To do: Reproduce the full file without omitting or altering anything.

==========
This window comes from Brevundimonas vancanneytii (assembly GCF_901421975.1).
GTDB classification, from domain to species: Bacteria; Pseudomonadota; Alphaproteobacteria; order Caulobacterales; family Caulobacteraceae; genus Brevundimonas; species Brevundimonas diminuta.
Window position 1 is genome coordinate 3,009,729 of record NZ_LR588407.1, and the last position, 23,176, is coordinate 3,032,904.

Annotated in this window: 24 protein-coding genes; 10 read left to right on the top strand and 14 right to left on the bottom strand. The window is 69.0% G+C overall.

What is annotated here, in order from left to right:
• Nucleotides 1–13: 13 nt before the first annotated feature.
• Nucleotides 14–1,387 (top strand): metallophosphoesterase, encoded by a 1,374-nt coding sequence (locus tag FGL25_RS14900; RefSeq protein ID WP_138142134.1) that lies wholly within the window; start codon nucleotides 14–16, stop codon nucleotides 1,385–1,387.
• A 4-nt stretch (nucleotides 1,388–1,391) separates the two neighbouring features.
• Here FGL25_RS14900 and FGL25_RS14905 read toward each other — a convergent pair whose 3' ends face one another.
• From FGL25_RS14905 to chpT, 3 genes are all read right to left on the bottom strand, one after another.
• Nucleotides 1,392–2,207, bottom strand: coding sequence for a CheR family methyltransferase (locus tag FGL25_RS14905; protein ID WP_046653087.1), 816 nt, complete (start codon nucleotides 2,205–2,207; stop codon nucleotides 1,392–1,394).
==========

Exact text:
This window comes from Brevundimonas vancanneytii (assembly GCF_901421975.1).
GTDB classification, from domain to species: Bacteria; Pseudomonadota; Alphaproteobacteria; order Caulobacterales; family Caulobacteraceae; genus Brevundimonas; species Brevundimonas diminuta.
Window position 1 is genome coordinate 3,009,729 of record NZ_LR588407.1, and the last position, 23,176, is coordinate 3,032,904.

Annotated in this window: 24 protein-coding genes; 10 read left to right on the top strand and 14 right to left on the bottom strand. The window is 69.0% G+C overall.

What is annotated here, in order from left to right:
• Nucleotides 1–13: 13 nt before the first annotated feature.
• Nucleotides 14–1,387 (top strand): metallophosphoesterase, encoded by a 1,374-nt coding sequence (locus tag FGL25_RS14900; RefSeq protein ID WP_138142134.1) that lies wholly within the window; start codon nucleotides 14–16, stop codon nucleotides 1,385–1,387.
• A 4-nt stretch (nucleotides 1,388–1,391) separates the two neighbouring features.
• Here FGL25_RS14900 and FGL25_RS14905 read toward each other — a convergent pair whose 3' ends face one another.
• From FGL25_RS14905 to chpT, 3 genes are all read right to left on the bottom strand, one after another.
• Nucleotides 1,392–2,207, bottom strand: coding sequence for a CheR family methyltransferase (locus tag FGL25_RS14905; protein ID WP_046653087.1), 816 nt, complete (start codon nucleotides 2,205–2,207; stop codon nucleotides 1,392–1,394).